As a result of these policies, the majority of Victorian Aboriginal people have family connections to one or more of the missions and reserves. While these spaces were often a source of suffering, control and denial of culture, many have since been handed back to the communities whose land they are based on where they have become centres for our Community and its resilience.

You can read more about the Aboriginal Protection Act and what it meant for our community here.

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Moravian Mission, Dimboola Feb 19, 1885. Image source: State Library Victoria.


Reserves and Missions in Victoria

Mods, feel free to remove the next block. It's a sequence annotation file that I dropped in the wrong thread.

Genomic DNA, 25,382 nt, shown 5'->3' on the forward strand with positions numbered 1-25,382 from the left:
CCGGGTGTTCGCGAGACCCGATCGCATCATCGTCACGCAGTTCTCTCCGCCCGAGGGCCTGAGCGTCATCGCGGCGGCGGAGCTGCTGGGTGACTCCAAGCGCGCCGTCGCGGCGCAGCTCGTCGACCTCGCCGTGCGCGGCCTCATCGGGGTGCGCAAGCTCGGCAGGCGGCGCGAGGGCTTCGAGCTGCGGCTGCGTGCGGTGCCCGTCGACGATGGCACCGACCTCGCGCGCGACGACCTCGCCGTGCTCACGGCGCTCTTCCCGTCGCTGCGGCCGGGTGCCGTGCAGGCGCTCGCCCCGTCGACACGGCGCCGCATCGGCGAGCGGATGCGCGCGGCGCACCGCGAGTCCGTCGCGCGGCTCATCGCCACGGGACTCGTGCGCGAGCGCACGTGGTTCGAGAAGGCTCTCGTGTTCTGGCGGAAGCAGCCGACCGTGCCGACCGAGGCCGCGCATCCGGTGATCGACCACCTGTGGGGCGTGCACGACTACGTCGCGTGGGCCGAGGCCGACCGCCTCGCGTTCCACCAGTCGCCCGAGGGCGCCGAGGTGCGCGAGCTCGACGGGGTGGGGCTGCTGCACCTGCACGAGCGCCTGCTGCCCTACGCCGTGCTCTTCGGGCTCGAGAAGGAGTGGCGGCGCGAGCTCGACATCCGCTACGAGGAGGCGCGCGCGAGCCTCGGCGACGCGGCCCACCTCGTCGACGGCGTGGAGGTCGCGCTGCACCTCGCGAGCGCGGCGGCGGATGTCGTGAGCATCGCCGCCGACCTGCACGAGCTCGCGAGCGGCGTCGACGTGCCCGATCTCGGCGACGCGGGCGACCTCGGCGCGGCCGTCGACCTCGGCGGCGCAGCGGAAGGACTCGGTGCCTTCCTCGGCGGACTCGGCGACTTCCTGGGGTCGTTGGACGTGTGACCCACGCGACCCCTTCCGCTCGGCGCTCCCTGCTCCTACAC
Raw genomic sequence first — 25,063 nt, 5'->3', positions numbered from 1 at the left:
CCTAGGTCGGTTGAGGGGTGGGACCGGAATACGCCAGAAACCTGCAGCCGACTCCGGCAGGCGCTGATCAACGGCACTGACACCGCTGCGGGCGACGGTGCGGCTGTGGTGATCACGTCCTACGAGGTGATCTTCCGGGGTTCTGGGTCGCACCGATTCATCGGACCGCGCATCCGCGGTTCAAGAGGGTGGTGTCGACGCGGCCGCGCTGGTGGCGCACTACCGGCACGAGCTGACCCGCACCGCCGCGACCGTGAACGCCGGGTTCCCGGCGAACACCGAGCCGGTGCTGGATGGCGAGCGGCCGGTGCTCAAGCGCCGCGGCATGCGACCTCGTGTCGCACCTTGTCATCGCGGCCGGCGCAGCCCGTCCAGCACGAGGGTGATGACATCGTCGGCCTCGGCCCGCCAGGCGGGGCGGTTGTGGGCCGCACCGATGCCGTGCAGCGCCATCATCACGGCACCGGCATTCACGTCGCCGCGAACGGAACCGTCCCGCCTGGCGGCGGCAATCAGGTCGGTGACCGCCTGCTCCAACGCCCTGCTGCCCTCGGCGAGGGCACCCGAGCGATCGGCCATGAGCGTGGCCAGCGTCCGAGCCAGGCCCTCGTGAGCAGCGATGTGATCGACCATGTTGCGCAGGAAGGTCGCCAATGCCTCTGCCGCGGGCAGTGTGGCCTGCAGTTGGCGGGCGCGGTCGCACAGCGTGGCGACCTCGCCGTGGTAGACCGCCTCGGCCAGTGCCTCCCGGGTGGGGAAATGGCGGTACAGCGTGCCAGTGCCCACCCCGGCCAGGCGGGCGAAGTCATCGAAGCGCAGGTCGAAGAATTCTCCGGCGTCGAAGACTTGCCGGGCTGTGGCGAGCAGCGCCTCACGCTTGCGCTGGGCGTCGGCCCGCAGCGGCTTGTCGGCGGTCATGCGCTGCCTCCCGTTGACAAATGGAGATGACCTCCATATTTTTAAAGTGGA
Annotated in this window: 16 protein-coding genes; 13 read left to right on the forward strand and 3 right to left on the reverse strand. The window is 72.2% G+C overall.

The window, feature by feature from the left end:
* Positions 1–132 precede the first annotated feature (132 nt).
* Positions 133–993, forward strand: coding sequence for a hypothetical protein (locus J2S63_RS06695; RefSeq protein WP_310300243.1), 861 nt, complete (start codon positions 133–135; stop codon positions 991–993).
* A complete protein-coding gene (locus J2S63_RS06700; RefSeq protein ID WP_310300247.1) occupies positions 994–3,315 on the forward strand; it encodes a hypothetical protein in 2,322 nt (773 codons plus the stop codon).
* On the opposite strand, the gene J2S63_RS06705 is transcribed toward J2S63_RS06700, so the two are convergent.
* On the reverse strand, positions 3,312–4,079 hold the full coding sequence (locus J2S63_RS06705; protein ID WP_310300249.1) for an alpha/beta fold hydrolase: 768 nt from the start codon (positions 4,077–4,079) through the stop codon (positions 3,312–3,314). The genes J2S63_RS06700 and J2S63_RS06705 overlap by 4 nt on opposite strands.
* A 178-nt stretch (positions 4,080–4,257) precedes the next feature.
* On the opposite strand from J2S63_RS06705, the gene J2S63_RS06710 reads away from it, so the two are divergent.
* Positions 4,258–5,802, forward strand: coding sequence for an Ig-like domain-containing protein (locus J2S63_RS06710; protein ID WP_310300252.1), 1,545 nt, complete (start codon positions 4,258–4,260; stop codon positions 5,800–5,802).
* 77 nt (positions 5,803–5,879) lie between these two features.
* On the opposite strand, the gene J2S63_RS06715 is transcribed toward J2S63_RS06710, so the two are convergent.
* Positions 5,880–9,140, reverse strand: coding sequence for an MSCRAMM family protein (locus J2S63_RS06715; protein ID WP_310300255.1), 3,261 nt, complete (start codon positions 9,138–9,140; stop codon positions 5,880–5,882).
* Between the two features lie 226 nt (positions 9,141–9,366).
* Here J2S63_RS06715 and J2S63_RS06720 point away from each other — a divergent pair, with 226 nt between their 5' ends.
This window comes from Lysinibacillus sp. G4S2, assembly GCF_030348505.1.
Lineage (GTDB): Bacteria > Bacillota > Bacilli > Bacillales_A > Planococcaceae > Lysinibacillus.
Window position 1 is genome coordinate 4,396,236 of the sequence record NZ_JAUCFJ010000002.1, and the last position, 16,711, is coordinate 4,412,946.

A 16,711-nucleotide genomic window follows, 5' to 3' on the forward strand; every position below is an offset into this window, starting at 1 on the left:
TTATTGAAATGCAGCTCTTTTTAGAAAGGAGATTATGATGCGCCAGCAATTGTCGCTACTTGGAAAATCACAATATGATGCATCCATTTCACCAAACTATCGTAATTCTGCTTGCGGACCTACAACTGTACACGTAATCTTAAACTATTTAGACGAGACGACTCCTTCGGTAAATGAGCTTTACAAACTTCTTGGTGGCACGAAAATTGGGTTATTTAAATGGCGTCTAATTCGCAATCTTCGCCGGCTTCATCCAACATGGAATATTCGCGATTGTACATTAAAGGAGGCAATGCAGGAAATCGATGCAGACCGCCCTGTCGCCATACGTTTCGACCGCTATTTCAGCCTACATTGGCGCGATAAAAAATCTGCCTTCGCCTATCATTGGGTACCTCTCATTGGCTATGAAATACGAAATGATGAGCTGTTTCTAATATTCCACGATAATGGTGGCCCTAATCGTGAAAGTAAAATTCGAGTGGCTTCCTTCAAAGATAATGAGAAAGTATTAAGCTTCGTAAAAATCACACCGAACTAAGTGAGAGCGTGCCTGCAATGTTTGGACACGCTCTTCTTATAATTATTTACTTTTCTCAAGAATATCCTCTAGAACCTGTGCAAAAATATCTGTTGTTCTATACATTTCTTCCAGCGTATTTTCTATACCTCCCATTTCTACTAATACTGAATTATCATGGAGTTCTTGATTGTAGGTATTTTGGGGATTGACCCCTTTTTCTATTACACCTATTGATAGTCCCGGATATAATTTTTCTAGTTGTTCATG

Church Missions

Ebenezer (1859 – 1904)

Ebenezer Mission was stablished in 1859 by Reverend Friedrich Hagenauer and Reverend F.W. Spieseke, German Moravian Missionaries. The mission was situated near the Wimmera River on Wotjobaluk country. The aim was to ‘civilise’ the local Aboriginal people and convert them to Christianity. After the Aborigines Protection Act 1886 passed in Parliament forced those considered to be ‘half-caste’ off the missions and stations the numbers at Ebenezer dropped and it was eventually closed due to the low numbers with most residents being forced to Lake Tyers.


Lake Tyers (1861 - 1971)

Lake Tyers Mission was established in 1861 by John Bulmer, a missionary of the Church of England and is situated on Lake Tyers, on GunaiKurnai land. As other missions and stations closed around Victoria the residents who were living there were moved to Lake Tyers. In 1971 Lake Tyers mission was handed back to the Aboriginal community and is now known as Bung Yarnda.